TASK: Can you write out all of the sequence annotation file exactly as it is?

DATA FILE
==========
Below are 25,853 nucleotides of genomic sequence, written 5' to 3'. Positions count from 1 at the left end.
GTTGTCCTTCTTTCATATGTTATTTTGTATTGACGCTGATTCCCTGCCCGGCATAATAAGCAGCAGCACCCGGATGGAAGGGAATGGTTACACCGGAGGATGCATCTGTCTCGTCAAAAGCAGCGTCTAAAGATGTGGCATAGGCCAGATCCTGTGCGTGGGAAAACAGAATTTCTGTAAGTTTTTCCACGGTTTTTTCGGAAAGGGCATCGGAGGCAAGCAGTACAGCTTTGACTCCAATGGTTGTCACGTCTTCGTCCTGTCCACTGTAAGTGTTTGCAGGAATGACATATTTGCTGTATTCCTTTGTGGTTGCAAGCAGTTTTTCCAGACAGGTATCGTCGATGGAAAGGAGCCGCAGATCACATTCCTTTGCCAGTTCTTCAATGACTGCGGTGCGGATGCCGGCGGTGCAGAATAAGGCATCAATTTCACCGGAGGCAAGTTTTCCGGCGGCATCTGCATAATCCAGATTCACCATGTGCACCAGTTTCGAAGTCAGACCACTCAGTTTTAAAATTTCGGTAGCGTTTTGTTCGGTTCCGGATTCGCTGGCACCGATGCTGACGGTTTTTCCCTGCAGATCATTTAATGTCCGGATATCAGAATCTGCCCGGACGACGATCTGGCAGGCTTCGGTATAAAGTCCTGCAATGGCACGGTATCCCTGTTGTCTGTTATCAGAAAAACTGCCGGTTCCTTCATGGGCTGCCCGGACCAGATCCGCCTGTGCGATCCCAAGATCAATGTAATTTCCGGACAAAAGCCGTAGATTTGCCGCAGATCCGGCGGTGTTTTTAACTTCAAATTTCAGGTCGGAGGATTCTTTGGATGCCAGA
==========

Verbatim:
Below are 25,853 nucleotides of genomic sequence, written 5' to 3'. Positions count from 1 at the left end.
GTTGTCCTTCTTTCATATGTTATTTTGTATTGACGCTGATTCCCTGCCCGGCATAATAAGCAGCAGCACCCGGATGGAAGGGAATGGTTACACCGGAGGATGCATCTGTCTCGTCAAAAGCAGCGTCTAAAGATGTGGCATAGGCCAGATCCTGTGCGTGGGAAAACAGAATTTCTGTAAGTTTTTCCACGGTTTTTTCGGAAAGGGCATCGGAGGCAAGCAGTACAGCTTTGACTCCAATGGTTGTCACGTCTTCGTCCTGTCCACTGTAAGTGTTTGCAGGAATGACATATTTGCTGTATTCCTTTGTGGTTGCAAGCAGTTTTTCCAGACAGGTATCGTCGATGGAAAGGAGCCGCAGATCACATTCCTTTGCCAGTTCTTCAATGACTGCGGTGCGGATGCCGGCGGTGCAGAATAAGGCATCAATTTCACCGGAGGCAAGTTTTCCGGCGGCATCTGCATAATCCAGATTCACCATGTGCACCAGTTTCGAAGTCAGACCACTCAGTTTTAAAATTTCGGTAGCGTTTTGTTCGGTTCCGGATTCGCTGGCACCGATGCTGACGGTTTTTCCCTGCAGATCATTTAATGTCCGGATATCAGAATCTGCCCGGACGACGATCTGGCAGGCTTCGGTATAAAGTCCTGCAATGGCACGGTATCCCTGTTGTCTGTTATCAGAAAAACTGCCGGTTCCTTCATGGGCTGCCCGGACCAGATCCGCCTGTGCGATCCCAAGATCAATGTAATTTCCGGACAAAAGCCGTAGATTTGCCGCAGATCCGGCGGTGTTTTTAACTTCAAATTTCAGGTCGGAGGATTCTTTGGATGCCAGA